Today, 20% of enterprises run containerized applications, according to Gartner, and there’s more to come. They predict that number will skyrocket, in just two years, to 75%. That’s understandable, as tremendous developments in container-related technology (thank you, Docker and Kubernetes!) have converted the promise of this longstanding but underutilized technology into a viable reality.
But as container enhancements improve and simplify the deployment of cloud native apps, what about the thousands and thousands of legacy, non-cloud native apps left behind? This is a very challenging problem because many Fortune 1000 enterprises are still working with legacy software written decades ago that are deeply embedded within core applications that are vital to business operations.
Common sense may suggest that deploying these legacy applications in virtual machines would be the best solution. However, most customers do not want to have to park these apps in VMs when an increasing number of their modern apps are being deployed in containers running on public and private clouds. Indeed, they would like to bring cloud-based and container-driven flexibility to their legacy apps. But it can be challenging to refactor these apps into a container friendly cloud native architecture, leaving IT managers with their hands tied and wondering how to bring cloud-level flexibility to legacy apps.
Agility, flexibility and cost-savings are what customers are looking to gain by running legacy apps in containers, however, many barriers to these cloud-based conversions exist and can be quite significant.
First is a scarcity of talent. Many of these applications were written decades ago, and the engineers who created them — and know them best — have long since retired or are soon exiting the workforce. Further, some (such as management applications) are so deeply embedded in an organization’s operations and integrated within other applications and processes, it leads to a stubborn interdependent knot that is difficult to untangle — especially when those with the most knowledge of them are no longer available. Thus, through the accident of time, rewriting the software may be nearly impossible.
Secondly, and relatedly, is expense. Even if the talent is available, a conversion exercise requires a hefty financial undertaking and intense overhaul of legacy processes. Cost is a detriment to many IT upgrades; in fact, it’s likely that one of the reasons, according to McKinsey, that only 30% of digital transformation exercises are successful is that companies aren’t seeing dramatic, near-term ROI improvements. And maintenance-oriented expenses, like those associated with rearchitecting legacy apps for a cloud environment, can be key contributors to that cost crunch.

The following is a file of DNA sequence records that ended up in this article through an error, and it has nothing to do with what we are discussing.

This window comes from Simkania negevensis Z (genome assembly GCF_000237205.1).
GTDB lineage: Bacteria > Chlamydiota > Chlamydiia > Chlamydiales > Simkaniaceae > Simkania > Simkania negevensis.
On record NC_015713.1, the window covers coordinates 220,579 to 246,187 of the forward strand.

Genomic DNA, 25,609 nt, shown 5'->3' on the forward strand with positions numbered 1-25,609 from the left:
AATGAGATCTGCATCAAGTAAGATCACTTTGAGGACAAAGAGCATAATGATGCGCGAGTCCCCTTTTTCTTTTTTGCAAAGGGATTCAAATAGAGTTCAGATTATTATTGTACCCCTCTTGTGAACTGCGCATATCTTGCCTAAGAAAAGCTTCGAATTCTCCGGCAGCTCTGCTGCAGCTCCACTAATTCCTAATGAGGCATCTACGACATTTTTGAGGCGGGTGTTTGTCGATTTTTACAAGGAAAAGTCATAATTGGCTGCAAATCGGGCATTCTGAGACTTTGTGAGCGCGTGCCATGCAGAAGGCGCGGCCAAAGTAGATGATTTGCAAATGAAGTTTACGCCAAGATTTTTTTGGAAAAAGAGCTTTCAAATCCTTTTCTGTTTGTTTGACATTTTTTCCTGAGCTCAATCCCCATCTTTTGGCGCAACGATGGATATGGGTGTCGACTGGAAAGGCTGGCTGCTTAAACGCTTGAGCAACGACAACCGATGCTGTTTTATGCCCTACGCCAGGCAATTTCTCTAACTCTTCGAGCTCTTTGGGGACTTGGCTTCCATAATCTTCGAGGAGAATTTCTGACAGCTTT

Fortunately, new advancements in container platform architecture are alleviating many of these concerns. Customers recognize that this transition is difficult to manage and look to their cloud service providers to make recommendations and manage their transition to containers. If they choose the right container platform, companies can effectively redeploy legacy applications without refactoring. For example, they can now deploy legacy apps on-premise using a public cloud platform to “create” multiple duplicate instances of an application across hardware systems to gain some of the flexibility and mobility of a cloud-based application. Open-source solutions can help with this, and prevent the issue of “vendor lock-in.”
Another avenue to consider when seeking to run legacy applications in containers, is to run the containers themselves on bare metal servers, which is now an option on certain platforms. Doing so without loss of security and consistency can eliminate some of the resource partitioning and additional hardware requirements that are the result of running containers within VMs. When you do away with the intermediate layer of the VM, efficiency and flexibility are greatly enhanced.
When it comes to deploying legacy applications in containers on Kubernetes, enterprises may turn to application-specific Operators for help. Since the legacy app cannot be refactored, for the reasons described above, the enterprise may choose to deploy and control the application using a Kubernetes Operator. While Operators are powerful, writing one suffers from the same challenges that confront the enterprise when trying to refactor the legacy application itself. The author of the Operator must be highly knowledgeable, not only of Kubernetes, but also of the legacy app. This is a scarce and expensive talent. When you run non-cloud native apps on Kubernetes using Operators, you need to do so without having to write an Operator for each application.
Luckily, today’s most advanced container platforms provide such functionality. You can gain the benefits of containerization and orchestration by Kubernetes for all your applications — legacy and cloud native alike. This, along with the option of deploying application containers in bare-metal, virtual machine or cloud settings, provides a platform flexible enough for any IT group. The net result is to reduce complexity and cost while increasing application performance, all without adversely impacting enterprise security.
That should generate enough ROI to propel your digital transformation to the next level.
Feature image via Pixabay.
The New Stack is a wholly owned subsidiary of Insight Partners. TNS owner Insight Partners is an investor in the following companies: Docker.